I am really pleased to have been involved with A Different Lens, a mapping project in Margate, Kent, England conceived by Thread and Word, the project of Elspeth Penfold.

Elspeth is a textile artist who develops collaborative walks. In 2015, she set up the group Thread and Word which takes its inspiration from a poem written by Cecilia Vicuña in Edinburgh where Elspeth also led walks once upon a time. Vicuña’s poem uses weaving as a metaphor for people engaging with each other in order to build healthy communities. In Quechua (say kecha) the word for “language” also means “thread”, and the word for “complex conversation” also means “embroidery”. In Quechua, no word exists for a singular entity. 

Each artist has chosen a book, short story or a poem written by an author who is blind or visually impaired and introduces their writing to us through a creative engagement.

Elspeth Penfold

A Different Lens is a walking project which has been mapped so that if you are not in that location, you can explore online here. (https://cgeomap.eu/adifferentlens/)

My little part is a pink pin on the map which when you click on it looks like this: #Distance Drift WALKING WITH VIRGINIA AND MILTON

A Different Lens, Thread and Word / Elspeth Penfold

You will need to click on the link above and then expand the actual map, just like you make a google map bigger. It’s one of the inland ones, quite central, in a wooded piece of green, one of 2 pins (blue and pink) and I am part of the pink one.

‘All our woe’ is a quote from John Milton’s ‘Paradise Lost‘. I have been living through, thinking and writing about grief and loss, and so wanted to include this theme in my contribution to A Different Lens 2020. Milton is referring to the Christian, biblical story of Eden and the advent of sin, how the tasting of the forbidden fruit in paradise brought death into the world and the sadness which comes with it.

Autumn and the pomegranate is bursting

I subscribe to a different view, that death is a natural part of life. This season of Autumn is the celebration of summer’s bounty, of ageing and the falling of leaves – the inevitable, annual decline. Winter is coming, the quiet time when we are advised to snuggle in like hibernating animals do, to reflect on the year that has passed and on our mutability. We won’t live for ever, and when we die, Spring will still come with its new life and fresh beginnings. We might even be reborn! With a bit of work, we can start to appreciate our small place in this cycle.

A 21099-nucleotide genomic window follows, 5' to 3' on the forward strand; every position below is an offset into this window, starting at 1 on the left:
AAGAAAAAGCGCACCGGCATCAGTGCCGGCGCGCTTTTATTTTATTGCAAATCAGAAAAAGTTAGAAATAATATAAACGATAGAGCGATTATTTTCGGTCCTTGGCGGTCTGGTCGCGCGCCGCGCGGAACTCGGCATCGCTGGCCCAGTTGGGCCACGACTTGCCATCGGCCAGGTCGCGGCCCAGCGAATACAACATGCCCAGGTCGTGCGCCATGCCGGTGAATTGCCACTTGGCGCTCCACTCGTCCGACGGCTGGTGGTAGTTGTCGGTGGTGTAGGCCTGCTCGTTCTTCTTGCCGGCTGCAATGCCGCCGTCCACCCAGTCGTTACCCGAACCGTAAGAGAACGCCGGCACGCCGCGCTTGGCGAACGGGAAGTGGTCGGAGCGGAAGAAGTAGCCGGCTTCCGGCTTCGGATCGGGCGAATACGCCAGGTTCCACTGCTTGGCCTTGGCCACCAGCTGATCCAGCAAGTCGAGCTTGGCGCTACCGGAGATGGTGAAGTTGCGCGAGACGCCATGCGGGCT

Autumn leaves

St Triduana’s Aisle is a small, hexagonal chapel and ancient holy spring in Restalrig, Edinburgh. It is dedicated to a woman who is said to have given up her sight in order to better see God. A Pictish saint, people have also made pilgrimage to a church and loch named after her (St Tredwell) on Papa Westray in Orkney.

I hope you enjoy exploring the map like I did – there are links which have links which have links – threads and weavings of poetry, music, spoken word, video and more. Please do leave a comment below if you would like to.

October 2020

2 thoughts on “A Different Lens

  1. Fascinating project by Elspeth, I had forgotten all about quipu, and Cecilia Vicuña whose work I came across some years ago when I was lucky enough to visit Chile and researched some artists connected with the country. I found the map a bit difficult to use on the link as its rather crowded out by pop ups which I couldn’t get rid of. Funnily enough during lockdown I have been walking and drawing and thinking about new paths which have formed and how like threads they are. I’m now making some little books using my words, photos and drawings which I hope might be accepted for an exhibition of artist books at Upright gallery in Bruntsfield. If they aren’t accepted I’ll put them on Instagram.

    Maybe we could meet for a walk one day now that you are back in Scotland.

    Like

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